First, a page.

Makers of the film “Coal Country” interview coal industry official Randall Maggard in this courtesy photo.
Thanks for Mari-Lynn Evans for pointing out that her film, Coal Country, showed up on the list of things that were being monitored by the Pennsylvania Office of Homeland Security as potential terrorism threats.
The bulletin mentioning Coal Country showed up on the Pennsylvania government’s Web site as part of the ongoing controversy over monitoring of environmental and other groups by Pennsylvania law enforcement officials.
You can read the whole November 2009 report mentioning Coal Country for yourself, but here’s what it had to say:
Throughout the next two months, Planet Green will air ‘Coal Country,’ a documentary promising to “reveal the truth about modern coal mining” …
… Though Pennsylvania mountains have not been subjected to mountaintop mining as of yet, the waste materials from mountaintop mining in other states has been dumped into streams in Pennsylvania, reportedly causing damage to the environment.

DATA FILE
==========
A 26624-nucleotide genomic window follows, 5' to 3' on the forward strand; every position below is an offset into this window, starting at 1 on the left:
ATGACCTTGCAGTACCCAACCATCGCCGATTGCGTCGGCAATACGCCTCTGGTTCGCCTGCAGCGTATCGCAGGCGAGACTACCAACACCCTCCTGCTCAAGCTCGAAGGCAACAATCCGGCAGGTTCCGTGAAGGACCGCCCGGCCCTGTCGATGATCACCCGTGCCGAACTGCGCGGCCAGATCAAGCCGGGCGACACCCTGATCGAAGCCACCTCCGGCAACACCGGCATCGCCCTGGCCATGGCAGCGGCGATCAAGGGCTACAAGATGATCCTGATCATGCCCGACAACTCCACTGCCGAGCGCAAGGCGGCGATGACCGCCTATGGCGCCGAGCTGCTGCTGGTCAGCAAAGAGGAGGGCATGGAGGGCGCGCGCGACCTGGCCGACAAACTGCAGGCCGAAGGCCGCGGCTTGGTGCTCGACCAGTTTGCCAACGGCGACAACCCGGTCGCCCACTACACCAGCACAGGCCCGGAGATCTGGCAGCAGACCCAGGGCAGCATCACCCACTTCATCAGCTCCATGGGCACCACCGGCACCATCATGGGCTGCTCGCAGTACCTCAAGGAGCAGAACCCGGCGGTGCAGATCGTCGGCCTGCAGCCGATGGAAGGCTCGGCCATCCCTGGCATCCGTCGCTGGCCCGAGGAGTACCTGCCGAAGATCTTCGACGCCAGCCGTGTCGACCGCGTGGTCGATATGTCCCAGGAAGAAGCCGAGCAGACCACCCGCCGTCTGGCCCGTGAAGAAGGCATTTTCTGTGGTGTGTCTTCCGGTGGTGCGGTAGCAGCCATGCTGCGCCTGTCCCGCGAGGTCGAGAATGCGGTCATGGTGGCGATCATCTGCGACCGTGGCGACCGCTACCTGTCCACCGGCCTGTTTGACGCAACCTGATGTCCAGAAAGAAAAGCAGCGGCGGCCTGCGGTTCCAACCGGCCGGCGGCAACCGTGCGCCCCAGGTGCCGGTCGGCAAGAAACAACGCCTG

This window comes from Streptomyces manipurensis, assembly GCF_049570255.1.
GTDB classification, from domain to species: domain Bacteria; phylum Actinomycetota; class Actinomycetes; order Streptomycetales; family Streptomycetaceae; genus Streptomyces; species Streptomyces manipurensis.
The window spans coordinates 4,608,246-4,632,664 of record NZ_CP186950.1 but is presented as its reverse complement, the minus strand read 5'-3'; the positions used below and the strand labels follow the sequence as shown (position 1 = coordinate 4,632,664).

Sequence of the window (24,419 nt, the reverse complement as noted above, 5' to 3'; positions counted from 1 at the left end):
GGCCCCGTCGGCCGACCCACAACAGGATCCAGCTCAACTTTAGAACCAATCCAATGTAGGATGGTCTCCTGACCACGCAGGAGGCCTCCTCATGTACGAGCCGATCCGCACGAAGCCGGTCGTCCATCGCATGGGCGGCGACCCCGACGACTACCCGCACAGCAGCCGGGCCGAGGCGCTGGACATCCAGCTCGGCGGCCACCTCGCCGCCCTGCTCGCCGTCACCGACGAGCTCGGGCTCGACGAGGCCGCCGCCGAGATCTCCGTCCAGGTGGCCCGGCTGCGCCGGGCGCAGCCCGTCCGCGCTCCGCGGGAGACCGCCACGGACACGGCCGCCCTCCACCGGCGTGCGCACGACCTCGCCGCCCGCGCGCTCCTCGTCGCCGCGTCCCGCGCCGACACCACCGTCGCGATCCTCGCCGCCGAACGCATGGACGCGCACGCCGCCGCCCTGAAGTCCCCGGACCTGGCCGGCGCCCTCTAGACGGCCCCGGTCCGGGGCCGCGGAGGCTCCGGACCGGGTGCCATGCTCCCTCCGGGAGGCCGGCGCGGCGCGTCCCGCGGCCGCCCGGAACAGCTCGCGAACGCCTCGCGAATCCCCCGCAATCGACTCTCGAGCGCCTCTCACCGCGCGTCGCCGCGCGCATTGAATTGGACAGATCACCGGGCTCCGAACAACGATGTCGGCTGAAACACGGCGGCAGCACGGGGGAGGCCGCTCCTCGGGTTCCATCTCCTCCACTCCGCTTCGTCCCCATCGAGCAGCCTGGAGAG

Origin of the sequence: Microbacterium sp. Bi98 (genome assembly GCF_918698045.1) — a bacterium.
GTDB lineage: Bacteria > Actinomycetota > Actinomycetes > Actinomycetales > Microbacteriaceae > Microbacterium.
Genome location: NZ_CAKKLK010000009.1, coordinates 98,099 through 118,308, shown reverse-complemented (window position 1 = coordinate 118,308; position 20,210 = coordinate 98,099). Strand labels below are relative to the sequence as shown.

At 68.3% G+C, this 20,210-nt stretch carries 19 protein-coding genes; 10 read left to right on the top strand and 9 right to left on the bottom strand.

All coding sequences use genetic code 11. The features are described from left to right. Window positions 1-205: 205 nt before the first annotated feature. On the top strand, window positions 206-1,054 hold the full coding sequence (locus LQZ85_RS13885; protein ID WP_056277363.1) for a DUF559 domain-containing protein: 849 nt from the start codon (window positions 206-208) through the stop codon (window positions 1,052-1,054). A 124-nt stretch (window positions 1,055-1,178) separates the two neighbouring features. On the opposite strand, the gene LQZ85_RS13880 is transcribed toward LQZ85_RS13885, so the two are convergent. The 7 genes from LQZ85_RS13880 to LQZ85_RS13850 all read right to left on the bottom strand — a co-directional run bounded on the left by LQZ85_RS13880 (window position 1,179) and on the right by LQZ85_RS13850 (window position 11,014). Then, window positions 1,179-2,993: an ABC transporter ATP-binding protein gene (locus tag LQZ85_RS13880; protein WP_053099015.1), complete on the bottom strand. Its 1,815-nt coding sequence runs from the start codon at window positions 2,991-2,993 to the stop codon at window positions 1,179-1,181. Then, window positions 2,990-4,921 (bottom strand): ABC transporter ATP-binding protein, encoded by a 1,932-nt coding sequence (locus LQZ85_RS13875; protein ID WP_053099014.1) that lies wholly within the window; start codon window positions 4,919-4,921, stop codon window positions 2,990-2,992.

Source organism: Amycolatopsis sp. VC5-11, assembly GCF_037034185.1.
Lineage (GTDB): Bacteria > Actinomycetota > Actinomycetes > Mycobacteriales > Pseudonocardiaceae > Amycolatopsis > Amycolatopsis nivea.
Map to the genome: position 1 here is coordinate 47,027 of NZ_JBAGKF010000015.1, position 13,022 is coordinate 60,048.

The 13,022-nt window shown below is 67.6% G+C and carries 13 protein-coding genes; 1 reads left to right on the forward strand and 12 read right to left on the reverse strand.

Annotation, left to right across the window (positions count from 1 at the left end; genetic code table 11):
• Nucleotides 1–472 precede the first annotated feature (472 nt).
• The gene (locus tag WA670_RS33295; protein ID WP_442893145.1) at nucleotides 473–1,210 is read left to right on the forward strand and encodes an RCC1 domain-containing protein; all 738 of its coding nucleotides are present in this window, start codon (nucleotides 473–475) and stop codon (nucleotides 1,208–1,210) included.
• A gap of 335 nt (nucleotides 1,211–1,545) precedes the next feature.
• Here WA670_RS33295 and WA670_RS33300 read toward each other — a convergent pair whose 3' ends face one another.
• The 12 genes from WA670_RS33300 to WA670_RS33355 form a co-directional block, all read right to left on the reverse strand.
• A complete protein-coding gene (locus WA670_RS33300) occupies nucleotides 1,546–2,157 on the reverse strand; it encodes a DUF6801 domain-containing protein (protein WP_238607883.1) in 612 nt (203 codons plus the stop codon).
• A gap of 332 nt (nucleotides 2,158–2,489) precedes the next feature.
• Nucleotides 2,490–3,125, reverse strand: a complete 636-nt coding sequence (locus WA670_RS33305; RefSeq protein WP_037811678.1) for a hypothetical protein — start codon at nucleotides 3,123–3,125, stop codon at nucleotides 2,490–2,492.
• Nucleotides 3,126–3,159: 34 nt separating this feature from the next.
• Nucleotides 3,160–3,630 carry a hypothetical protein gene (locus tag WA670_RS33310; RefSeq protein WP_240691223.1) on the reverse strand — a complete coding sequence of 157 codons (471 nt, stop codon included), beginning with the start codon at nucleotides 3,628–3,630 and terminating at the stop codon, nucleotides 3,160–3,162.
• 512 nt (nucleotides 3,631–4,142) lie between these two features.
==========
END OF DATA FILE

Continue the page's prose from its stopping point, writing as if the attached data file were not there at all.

On 15 October, 2009, over 300 people attended a public hearing at the David L. Lawrence Convention Center in Pittsburgh to discuss the Obama administration’s decision to restrict mountaintop removal-related permits. Security was heavy.
In the report, state contractors from the Institute of Terrorism Research and Response warned:
TAM-C analysts view this film as a potential catalyst for inspiring ‘direct action’ protests or even sabotage against facilities, machinery, and/or corporate headquarters.
The report listed three power plants as potential targets, and cautioned:
Actions against these facilities would likely cause counter-protests from the pro-coal side, which TAM-C analysts believe already feels assaulted, not only by environmentalists, but by any government bodies and/or policies that support them.
TAM-C analysts will continue to monitor this documentary as well as the larger issue to determine whether destructive rhetoric or actions are being planned by either camp.